Photography: Craig Wolfrom
Dirty worms lead to clean living.
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Everyone who decides to go green travels there on a different road. For Merri and Gunnar Whitehead, who own a landscape business leading the way to replace chemicals with organic treatments in the Valley, their epiphany was in their own backyard.
“It was three years ago when our son was five, and he came in after playing on our lawn with a rash all over his legs,” Merri Whitehead recalls. “We had sprayed a chemical fertilizer that day. This is what sort of made us both think about offering an organic way to fertilize.”
The Whitehead family, owners of Whitehead’s Landscaping and Snow Removal, Inc., embarked on a search. As it turned out, they were approached almost at the same time by a company promoting an organic process to make fertilizer. Whitehead’s is now leading the drive to organic and harmless treatments to make this high desert country green and, in the process, to eliminate chemical fertilizers and the energy it takes to transport them to the Valley.
The ultimate goal is to replace the petroleum-based products now used to green up lawns and kill weeds, and which can result in serious runoff problems affecting waters, Gunnar Whitehead says. Fertilizers made of nitrogen and salt compact the ground—“nitrogen allows you to grow grass on asphalt,” he says. What the Whiteheads came up with as their first big thrust into green landscaping is a compost tea brewed of key ingredients and sprayed on lawns and plants. Over time, the compost tea softens the ground, even as it reduces the amount of fertilizers being washed into the river.
And the keyest of key ingredients? Worm manure.
It’s called vermiculture, the product is vermicompost and only the name is complicated. It’s a process that can be done on an industrial-sized scale (as at Whitehead’s) or very small scale (as in your own garage.) Essentially, on a small scale, you construct a worm hotel with perpetual room service, and you let the worms take it from there.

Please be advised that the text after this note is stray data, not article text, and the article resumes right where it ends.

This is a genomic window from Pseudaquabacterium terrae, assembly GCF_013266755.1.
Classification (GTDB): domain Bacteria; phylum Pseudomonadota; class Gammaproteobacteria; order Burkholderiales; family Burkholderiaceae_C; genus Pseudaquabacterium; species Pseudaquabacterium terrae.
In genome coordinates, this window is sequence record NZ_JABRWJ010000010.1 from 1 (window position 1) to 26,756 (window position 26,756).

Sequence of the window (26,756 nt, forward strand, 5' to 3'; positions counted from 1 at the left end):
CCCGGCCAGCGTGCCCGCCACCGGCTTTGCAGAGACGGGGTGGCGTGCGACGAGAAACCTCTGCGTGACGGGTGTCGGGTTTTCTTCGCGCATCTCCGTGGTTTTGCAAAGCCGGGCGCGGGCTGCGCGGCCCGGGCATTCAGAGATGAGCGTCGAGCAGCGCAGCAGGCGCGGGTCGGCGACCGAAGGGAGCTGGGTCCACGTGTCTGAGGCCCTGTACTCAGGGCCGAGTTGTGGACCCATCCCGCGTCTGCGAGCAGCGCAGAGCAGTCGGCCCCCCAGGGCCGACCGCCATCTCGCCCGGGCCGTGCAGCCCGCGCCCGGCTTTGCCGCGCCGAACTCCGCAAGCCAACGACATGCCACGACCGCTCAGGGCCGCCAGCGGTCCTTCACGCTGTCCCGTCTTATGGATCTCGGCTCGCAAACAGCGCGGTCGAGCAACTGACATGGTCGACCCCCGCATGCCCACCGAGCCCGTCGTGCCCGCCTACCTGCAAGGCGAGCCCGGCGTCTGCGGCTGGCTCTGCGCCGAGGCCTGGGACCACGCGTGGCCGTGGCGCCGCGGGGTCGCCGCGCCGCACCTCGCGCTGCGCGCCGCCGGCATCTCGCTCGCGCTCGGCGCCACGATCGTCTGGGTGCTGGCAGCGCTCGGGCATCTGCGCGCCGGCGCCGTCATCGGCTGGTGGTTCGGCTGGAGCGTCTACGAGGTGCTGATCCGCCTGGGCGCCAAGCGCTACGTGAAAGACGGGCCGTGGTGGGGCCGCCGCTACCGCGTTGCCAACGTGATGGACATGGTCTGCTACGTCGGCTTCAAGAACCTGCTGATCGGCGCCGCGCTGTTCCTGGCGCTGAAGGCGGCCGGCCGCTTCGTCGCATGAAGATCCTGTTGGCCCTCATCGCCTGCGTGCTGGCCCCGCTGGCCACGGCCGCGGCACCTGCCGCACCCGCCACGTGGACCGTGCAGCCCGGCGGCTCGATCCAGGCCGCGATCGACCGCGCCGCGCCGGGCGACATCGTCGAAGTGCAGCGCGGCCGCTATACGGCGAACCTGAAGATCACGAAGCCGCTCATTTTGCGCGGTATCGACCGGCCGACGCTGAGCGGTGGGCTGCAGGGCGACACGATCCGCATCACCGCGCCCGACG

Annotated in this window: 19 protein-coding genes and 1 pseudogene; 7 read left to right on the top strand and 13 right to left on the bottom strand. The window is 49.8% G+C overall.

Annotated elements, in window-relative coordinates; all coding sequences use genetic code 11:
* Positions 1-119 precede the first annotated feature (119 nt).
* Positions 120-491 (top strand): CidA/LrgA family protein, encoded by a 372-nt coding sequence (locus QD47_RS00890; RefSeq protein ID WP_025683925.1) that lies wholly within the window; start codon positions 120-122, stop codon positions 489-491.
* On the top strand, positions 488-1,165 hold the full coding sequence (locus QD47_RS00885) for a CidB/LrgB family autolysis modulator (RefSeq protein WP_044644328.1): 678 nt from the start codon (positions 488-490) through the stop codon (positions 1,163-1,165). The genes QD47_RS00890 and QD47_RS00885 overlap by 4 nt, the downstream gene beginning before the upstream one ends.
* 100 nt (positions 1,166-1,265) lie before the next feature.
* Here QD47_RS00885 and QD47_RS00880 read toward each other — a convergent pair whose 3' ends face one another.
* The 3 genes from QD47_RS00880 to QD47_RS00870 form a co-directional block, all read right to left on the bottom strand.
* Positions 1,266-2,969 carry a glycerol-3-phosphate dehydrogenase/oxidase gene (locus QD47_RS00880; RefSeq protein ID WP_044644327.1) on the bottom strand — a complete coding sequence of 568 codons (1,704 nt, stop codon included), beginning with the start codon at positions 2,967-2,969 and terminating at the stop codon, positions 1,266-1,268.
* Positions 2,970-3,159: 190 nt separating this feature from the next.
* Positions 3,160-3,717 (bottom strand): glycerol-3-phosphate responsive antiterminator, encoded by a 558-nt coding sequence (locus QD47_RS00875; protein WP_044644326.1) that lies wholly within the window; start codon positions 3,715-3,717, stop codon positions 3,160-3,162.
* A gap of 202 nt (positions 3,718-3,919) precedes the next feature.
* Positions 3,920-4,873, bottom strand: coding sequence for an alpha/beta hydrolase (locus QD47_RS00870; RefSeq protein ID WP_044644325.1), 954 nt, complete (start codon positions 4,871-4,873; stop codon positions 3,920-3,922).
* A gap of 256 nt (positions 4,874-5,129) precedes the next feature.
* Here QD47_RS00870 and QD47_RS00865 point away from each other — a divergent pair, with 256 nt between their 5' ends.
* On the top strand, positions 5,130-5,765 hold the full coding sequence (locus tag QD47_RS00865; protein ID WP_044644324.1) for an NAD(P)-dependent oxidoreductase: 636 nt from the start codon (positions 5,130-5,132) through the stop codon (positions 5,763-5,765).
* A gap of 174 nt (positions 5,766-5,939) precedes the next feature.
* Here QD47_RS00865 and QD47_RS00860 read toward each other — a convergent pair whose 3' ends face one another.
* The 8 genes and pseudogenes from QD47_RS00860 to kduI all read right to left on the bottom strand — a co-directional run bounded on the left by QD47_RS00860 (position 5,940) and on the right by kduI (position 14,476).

It was more complex for the Whitehead company. There was equipment to buy, a bin to be built, thousands of worms to be ordered from California and space to be made for it in the company’s headquarters in Woodside Industrial Center. And somebody had to manage the project and sell it.
There is a lovely symmetry in the fact that the man hired by Whitehead to run his large-scale worm bin is a man named Josh Green.
Green’s part? He’s the chief worm wrangler. He manages a herd of thousands of red wigglers that live and dine in a large composting bin. Twice a week, Green picks up hundreds of pounds of fading fruits and vegetables donated by Atkinsons’ Market in Hailey. He runs the produce through a food processor and spreads the bits and pieces over the worm bin. Then the worms take over, recycling the green stuff into a rich worm manure, also called castings, that is processed again to make a fertilizer “tea” with no dangerous chemicals.
The worm manure is sifted out of the bin and is then mixed with mulch from Cascade Lumber Company and chicken manure from an egg farm in Eagle. The company turns the mix every other day and flushes it through a machine that extracts microorganisms, creating a liquid spray.
To thrive, the worms require no more than a college kid—bedding and food. Bedding is made of sliced newspaper or toilet paper rolls. “It’s just a place for them to hang out when they’re not eating,” Green says of the paper products. There are some restrictions on the food. “We can’t use citrus or peppers,” Green says, “and only a minimum amount of potatoes, because they have so much starch. No meat or dairy.” The worms are occasionally treated to coffee grounds from Zaney’s, which Green says is a favorite treat.
The worms are otherwise pretty self-sustaining and not notably in need of protection, except in winter, when mice come sneaking in and help themselves to the produce and the worms. That given, he says the company has made an effort to plug all possible points of entry. >>>